The banking sector in Bangladesh - the lifeline of the economy - got a jolt in recent months. The root relates to the scams in Sonali and BASIC banks. The sector is apparently passing through a phase of swings in financial indicators.
The banking sector was saddled with an excess liquidity of more than Tk1000 billion about a year ago. But there was not enough number of clients at that time to absorb those funds. There could be two reasons behind this: sluggish private investments that decreased demand and uncertainty in the market created by the scams, where economic agents took a position of 'watch and work'.
However, one year down the road, just the opposite has happened. The banks are now reported to be facing chronic liquidity crisis. In other words, demand for loanable funds far exceeds the supply of loanable funds, thereby pushing up the interest rate and pushing down investment as the price of capital increased. In consort with the rush for aggressive lending, the advance-deposit ratio shot up creating further panic in the market. The impacts of these shifts of demand and supply on interest rate are quite understandable.
The sudden swings in demand and supply in this vital sector warrant an explanation. Experts are of the view that our banking system has been passing through a 'strange and critical' phase because of a series of bad loans approved by some unscrupulous managers at the top. Historically, state-owned banks were blamed for messing up things, but of late some private banks also doing the same. Newspaper reports as well as Bangladesh Bank investigations point out how name-only organizations siphoned off huge sums in fake loans from both the state-owned and private banks. According to the central bank data, a wide gap prevailed between advances and deposits, especially between January and December last year. At that time the depositors were reluctant to keep money in banks in place of investing in National Savings Certificates carrying an interest rate as high as 11-12 per cent against that of the banks' rate at 6-7 per cent. Now banks are seeking to beef up their deposit by hiking interest rate - as much as 9.0 per cent - to attract depositors! The impact of a rise in the cost of capital on industrial and business growth in a fragile investment environment, perhaps needs no elaboration.
Earlier, a large number of banks had gone on an aggressive lending spree to maximize profits without looking at the pros and cons of financial calculus. This is reflected by the fact that private sector credit growth ran at about 20 per cent, which was much above the targeted 16 per cent or so stipulated in the Monetary Policy Statement. It needs little mention that the erstwhile low-lending rates made bank-money particularly attractive for luring investors. But as time passed, the demand exceeded supply, and the interest rate shot up to peak at 10 to 13 per cent.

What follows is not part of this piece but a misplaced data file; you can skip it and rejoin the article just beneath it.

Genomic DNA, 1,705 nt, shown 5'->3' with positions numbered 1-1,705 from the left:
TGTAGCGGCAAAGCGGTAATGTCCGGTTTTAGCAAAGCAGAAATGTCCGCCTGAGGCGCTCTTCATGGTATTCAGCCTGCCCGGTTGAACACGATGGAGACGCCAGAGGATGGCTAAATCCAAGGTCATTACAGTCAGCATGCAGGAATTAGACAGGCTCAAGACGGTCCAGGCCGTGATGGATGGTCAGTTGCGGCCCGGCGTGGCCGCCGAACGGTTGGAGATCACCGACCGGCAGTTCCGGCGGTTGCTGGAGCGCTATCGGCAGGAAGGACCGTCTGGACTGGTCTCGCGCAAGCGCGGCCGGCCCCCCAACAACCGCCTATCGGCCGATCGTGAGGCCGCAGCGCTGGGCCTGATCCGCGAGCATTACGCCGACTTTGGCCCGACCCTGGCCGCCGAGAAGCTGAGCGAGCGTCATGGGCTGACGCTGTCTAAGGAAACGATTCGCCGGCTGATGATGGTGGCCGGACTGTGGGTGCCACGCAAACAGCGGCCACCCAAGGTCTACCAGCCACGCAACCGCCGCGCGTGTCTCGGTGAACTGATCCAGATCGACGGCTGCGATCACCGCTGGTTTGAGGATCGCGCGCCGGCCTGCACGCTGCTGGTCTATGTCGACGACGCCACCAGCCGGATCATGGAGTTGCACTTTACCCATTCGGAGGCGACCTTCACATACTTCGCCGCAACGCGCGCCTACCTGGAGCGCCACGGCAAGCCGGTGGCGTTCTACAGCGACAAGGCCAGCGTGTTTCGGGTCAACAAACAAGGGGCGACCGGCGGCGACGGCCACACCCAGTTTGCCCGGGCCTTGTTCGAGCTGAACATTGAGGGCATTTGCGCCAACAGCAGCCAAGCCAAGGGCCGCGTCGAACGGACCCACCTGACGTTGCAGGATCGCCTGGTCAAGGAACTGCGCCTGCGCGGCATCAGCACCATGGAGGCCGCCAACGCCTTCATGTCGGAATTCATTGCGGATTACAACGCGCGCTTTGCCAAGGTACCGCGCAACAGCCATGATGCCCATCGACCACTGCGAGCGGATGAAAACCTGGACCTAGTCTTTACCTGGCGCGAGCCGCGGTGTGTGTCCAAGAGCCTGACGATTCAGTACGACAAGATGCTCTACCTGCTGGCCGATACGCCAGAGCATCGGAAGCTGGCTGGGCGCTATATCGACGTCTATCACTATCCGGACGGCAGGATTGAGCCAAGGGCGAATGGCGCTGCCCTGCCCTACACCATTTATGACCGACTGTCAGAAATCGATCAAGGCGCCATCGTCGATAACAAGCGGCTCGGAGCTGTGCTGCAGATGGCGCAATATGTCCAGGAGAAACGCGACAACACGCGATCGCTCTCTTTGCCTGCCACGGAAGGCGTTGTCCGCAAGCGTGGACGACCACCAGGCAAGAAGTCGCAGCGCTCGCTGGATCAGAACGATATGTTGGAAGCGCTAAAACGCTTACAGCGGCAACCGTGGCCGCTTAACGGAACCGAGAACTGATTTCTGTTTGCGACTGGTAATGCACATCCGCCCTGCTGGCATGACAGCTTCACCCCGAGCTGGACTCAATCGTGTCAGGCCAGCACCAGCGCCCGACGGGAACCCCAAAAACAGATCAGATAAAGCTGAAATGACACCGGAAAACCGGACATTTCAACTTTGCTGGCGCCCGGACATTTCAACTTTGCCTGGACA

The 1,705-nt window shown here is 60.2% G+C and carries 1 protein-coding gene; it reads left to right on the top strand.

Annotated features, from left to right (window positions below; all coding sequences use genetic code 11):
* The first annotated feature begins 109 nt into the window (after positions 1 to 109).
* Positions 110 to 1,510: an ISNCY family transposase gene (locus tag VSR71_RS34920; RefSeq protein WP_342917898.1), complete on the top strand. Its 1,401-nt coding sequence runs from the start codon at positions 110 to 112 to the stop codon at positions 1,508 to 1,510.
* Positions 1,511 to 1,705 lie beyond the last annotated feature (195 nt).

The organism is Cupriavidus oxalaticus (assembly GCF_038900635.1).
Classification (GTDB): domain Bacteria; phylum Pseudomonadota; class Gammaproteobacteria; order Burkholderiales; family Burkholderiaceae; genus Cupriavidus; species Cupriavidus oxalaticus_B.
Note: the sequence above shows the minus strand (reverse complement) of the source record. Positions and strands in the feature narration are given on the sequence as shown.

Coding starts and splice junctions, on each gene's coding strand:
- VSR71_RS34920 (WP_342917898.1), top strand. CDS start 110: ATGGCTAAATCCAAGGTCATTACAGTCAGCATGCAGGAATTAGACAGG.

Aggressive drive for clients has a cost. First, it foregoes due economic diligence required before sanctioning loans to clients. Second, it also 'empowers' the directors of banks, who try to sanction loans based on whims - not in line with the views of technical experts. Ipso facto, the logical consequence was that quite a number of bank borrowers turned out to be bad borrowers defaulting on or delaying repayment. Obviously, this has serious costs for the banks' cash flow management. Failing to fetch loaned-out money along with the dwindling deposits gave rise to a deposit-crisis. It is estimated that the share of defaulted loan would be 10-15 per cent.
As per rules, a bank has to maintain a certain advance-deposit ratio (ADR). Before the crisis period, the ADR was 85 per cent for conventional banks. In the move to maximise profits through aggressive lending, the banks crossed the boundary for lending without increasing deposit at the same time. That has supposedly constrained future lending capacity of the banks. To add salt to the injury, defaulted loans fell on the shaky shoulders. Any loan not paid in due time was added to the banks' asset column, thereby making their ADR even worse. Meanwhile, the central bank has taken a realistic view of the situation and ordered the private commercial banks to reduce their ADR: 83.5 per cent for conventional and 89 per cent for Islamic banks. with a view to controlling the aggressive lending.
Meanwhile, amid the struggles of private banks with liquidity crisis, some of the government organizations started withdrawing funds from the private ones for depositing in public banks.
However, at the root of the crisis is the gap between the rate of credit expansion and the rate of deposit mobilisation that has widened by as much as seven percentage points - as the credit flow marked 19 per cent against the deposit flow of 12 per cent at the end of December 2017. Finally, as an eminent economist has rightly pointed out: "Import has recently increased. Capital machinery import has increased by about 37 per cent. Sugar, rice, wheat and cotton imports have also shot up quite significantly. This has put pressure on US dollar and dollar has, consequently, become pricier. This means importers now need more cash to buy dollar for the same amount of commodity. This, in turn, has put a pressure on the banks' liquidity".
To come out of the crisis, banks should return to the basics -"curb 'aggressive lending', focus on the recovery of classified loans, and increase their capital base by collecting more deposits". And the government should see to it that financial institutions like banks are above political influences, culprits are brought to book, and recapitalisation is stopped as a disincentive for bad performance.
Abdul Bayes is a Professor of Economics at Jahangirnagar University.
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